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The Hindi Tamasha
Hindi enthusiasts like to talk the talk but don’t walk the walk, as this year’s Vishwa Hindi Sammelan in New York proved once again.
When you think about it, Hindi finds itself in a rather odd situation. Despite shrill cries of establishing the rashtra bhasha, it is by no means clear that the language, at least its evolved literary version, faces a very promising future.
The reason has to do with a paradox. While Hindi chauvinists like to rave and rant about establishing the language, it isn’t clear at all that on a mass level there is enough enthusiasm for Hindi literature. Comparison to other South Asian languages reveals a discomfiting contrast. Novelists and poets in Bengali, Marathi or Malayalam, for example, are avidly read and lionized by those communities, but you would be hard pressed to find Hindi speakers who can name their favorite Hindi writer.
Over the years, the quadrennial sammelan has acquired all the bad attributes of a government junket. Dreadful organizational glitches and vacuous speeches rule the roost and this happened at this year’s sammelan as well. Government honchos, whose connection to Hindi is tenuous at best, called the shots.
With a sharp pen, award-winning poet folklorist Ved Prakash Vatuk skewers the shenanigans of a government junket whose contribution to the promotion of Hindi remains miniscule, and castigates the penchant of Hindi promoters for barking up the wrong tree.
The surest way of guaranteeing a long and lasting future for Hindi lies not in facile sloganeering but in making Hindi a genuine part of the lives of Hindi speakers. Vatuk suggests that Hindi enthusiasts need look no further than their neighboring South Asian expatriate communities. Every year, several thousands of U.S.-based South Asians gather at Telugu, Bengali and Marathi conventions where they celebrate their language and culture in emphatic fashion. It is this deep and committed mass engagement with the language that Hindiwallahs need to instill in Hindi speakers if they hope to secure the future of Hindi, he argues in this month’s cover story.
There’s more to environmental justice than good science, responsible regulation and vigilant monitoring. Take Richmond, California. Numerous low-income minorities live in this diverse San Francisco Bay Area township which is ringed by a number of plants that often give rise to air pollution hazards and emergencies. Yet something as simple as a warning in an emergency can be useless to substantial parts of the community with poor English language skills.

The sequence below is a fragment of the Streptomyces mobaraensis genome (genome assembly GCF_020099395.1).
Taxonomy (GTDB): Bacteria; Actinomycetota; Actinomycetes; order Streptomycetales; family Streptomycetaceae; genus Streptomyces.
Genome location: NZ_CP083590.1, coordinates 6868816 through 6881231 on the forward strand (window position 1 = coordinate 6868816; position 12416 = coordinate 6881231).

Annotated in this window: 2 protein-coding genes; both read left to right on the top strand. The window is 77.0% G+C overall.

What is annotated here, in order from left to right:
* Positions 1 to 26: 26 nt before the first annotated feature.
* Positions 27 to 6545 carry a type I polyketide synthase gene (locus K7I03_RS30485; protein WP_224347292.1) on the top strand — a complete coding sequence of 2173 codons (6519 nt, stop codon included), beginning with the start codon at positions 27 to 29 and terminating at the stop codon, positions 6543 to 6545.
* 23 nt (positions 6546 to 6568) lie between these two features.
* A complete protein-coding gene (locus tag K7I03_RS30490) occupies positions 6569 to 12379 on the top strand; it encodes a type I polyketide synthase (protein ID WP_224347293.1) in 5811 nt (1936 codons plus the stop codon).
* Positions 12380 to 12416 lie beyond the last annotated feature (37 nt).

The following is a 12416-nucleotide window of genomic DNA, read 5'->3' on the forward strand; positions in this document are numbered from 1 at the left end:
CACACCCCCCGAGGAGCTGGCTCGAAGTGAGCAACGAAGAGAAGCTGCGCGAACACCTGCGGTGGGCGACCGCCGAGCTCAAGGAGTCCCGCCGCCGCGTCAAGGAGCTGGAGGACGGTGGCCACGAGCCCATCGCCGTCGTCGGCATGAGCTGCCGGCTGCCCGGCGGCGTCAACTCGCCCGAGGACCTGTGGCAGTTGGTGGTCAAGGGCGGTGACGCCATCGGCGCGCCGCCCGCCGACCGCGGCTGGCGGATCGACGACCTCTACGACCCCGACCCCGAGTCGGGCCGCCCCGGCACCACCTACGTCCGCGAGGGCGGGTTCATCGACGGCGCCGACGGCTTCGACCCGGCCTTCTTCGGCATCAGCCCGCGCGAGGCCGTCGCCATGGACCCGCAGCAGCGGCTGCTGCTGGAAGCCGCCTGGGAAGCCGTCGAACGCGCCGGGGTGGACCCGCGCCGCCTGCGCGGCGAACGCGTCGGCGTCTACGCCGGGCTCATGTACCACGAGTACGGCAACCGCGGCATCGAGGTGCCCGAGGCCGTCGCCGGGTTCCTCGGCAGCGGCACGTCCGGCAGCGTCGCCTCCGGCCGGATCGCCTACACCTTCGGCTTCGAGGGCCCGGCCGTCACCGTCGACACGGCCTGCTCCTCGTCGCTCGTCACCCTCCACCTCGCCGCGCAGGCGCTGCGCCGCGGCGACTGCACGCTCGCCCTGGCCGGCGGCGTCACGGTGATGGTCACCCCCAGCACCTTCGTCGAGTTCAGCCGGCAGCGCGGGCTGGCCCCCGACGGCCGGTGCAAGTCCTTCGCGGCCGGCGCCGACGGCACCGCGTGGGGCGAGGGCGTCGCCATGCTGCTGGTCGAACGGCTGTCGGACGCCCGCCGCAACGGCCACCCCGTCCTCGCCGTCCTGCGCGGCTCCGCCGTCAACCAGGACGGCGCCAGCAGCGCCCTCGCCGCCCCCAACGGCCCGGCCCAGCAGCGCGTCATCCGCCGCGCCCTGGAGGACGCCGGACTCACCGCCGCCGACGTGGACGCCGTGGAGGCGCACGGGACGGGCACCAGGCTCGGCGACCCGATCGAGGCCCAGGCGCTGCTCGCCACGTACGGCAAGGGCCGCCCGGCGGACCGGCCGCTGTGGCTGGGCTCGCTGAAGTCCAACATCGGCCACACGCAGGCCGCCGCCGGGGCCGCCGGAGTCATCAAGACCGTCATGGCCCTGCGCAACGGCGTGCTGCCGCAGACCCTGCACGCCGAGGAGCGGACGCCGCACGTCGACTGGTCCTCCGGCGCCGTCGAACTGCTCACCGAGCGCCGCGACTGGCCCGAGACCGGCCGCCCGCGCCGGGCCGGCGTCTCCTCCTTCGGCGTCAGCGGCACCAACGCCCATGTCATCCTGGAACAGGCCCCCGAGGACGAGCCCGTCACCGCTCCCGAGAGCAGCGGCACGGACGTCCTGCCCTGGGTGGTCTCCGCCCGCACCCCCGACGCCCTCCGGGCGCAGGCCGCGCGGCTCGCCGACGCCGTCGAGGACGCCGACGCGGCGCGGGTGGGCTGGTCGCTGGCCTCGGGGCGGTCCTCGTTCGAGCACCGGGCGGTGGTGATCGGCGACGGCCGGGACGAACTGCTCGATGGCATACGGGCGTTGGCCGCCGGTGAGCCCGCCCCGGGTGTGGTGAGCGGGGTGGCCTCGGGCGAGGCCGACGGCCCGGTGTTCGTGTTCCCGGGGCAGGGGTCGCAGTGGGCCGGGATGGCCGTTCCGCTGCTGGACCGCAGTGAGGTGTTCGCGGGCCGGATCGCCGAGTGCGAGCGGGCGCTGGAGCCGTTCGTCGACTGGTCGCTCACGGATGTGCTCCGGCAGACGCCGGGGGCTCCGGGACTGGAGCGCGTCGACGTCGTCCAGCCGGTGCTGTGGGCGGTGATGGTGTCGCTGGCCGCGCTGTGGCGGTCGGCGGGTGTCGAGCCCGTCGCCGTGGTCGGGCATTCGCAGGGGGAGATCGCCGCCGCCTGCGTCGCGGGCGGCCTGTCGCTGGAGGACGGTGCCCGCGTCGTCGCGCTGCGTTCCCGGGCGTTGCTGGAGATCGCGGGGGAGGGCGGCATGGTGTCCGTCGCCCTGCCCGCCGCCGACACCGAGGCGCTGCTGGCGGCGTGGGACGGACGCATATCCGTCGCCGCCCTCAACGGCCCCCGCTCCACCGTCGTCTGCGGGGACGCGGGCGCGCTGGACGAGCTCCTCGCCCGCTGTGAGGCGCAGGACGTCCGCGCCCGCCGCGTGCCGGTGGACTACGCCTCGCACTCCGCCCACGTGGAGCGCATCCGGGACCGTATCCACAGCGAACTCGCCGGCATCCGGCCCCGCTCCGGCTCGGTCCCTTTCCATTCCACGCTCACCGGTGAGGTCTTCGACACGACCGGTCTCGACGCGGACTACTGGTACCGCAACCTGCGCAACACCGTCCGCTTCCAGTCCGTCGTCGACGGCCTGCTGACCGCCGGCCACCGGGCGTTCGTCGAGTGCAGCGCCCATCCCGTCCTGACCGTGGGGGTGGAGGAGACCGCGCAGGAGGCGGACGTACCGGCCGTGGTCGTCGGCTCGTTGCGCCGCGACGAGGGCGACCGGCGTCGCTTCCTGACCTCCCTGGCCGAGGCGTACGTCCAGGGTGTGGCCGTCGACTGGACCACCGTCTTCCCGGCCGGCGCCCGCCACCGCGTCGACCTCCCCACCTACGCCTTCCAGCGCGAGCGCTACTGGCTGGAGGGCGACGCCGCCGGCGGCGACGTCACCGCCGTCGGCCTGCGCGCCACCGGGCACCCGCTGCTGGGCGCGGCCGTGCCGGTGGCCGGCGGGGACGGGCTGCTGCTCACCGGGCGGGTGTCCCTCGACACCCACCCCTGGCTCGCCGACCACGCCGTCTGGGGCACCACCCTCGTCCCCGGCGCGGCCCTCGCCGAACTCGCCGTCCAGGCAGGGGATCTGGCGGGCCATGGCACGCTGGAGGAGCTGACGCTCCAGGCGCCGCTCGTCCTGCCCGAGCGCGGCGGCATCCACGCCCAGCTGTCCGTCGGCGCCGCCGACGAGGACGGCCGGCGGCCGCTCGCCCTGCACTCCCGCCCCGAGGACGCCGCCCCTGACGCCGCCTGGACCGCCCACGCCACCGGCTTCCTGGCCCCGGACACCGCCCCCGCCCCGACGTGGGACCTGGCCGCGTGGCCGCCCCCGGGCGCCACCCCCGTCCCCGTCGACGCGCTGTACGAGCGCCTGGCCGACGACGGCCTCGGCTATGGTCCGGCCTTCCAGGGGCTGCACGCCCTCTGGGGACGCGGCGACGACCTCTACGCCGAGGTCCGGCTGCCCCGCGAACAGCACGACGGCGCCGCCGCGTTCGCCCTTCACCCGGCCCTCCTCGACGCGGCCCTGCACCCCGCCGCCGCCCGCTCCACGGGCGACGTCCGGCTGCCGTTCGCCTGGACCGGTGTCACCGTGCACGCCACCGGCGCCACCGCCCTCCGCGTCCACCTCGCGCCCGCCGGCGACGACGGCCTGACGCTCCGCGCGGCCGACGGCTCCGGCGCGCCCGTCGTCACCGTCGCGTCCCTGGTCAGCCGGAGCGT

Community activists won a landmark victory when following a fire in 1999, the Contra Costa county decided to introduce a multilingual warning system to cater to those with poor or no English language skills.
But hold the champagne. Eight years after the decision, the county is still to put the multilingual warning system in place. While work is going on to put in place a warning system for the Laotian community in their own language, the project will serve 300 families in a community of 10,000, and nothing as yet is planned for other minorities with English language difficulties. This month’s issue carries a report by Ashfaque Swapan. The report was made possible by a grant from the Hewlett Foundation.
Like many a major poet and author, Pakistan’s Ahmad Faraz is the conscience of his people, and has even gone to jail for speaking up against injustice and oppression by the autocrats that seem to perennially plague that South Asian nation.
A keen sense of moral outrage informs his politics, and some of that finds its way into his poetry as well. But his real claim to fame is his nuanced, exquisitely sensitive Urdu romantic poems.
Ethnically a Pashto-speaking Pathan, Faraz studied Persian and Urdu at Peshawar University. Often compared with Urdu poetry titans like Allama Iqbal and Faiz Ahmed Faiz, he holds a unique position as one of the greatest living Urdu poets, with a fine but disarmingly simple style of writing which even common people can easily understand and identify with.
When he went to college, his heroes were Faiz Ahmed Faiz and Ali Sardar Jafri, the best progressive poets at that time.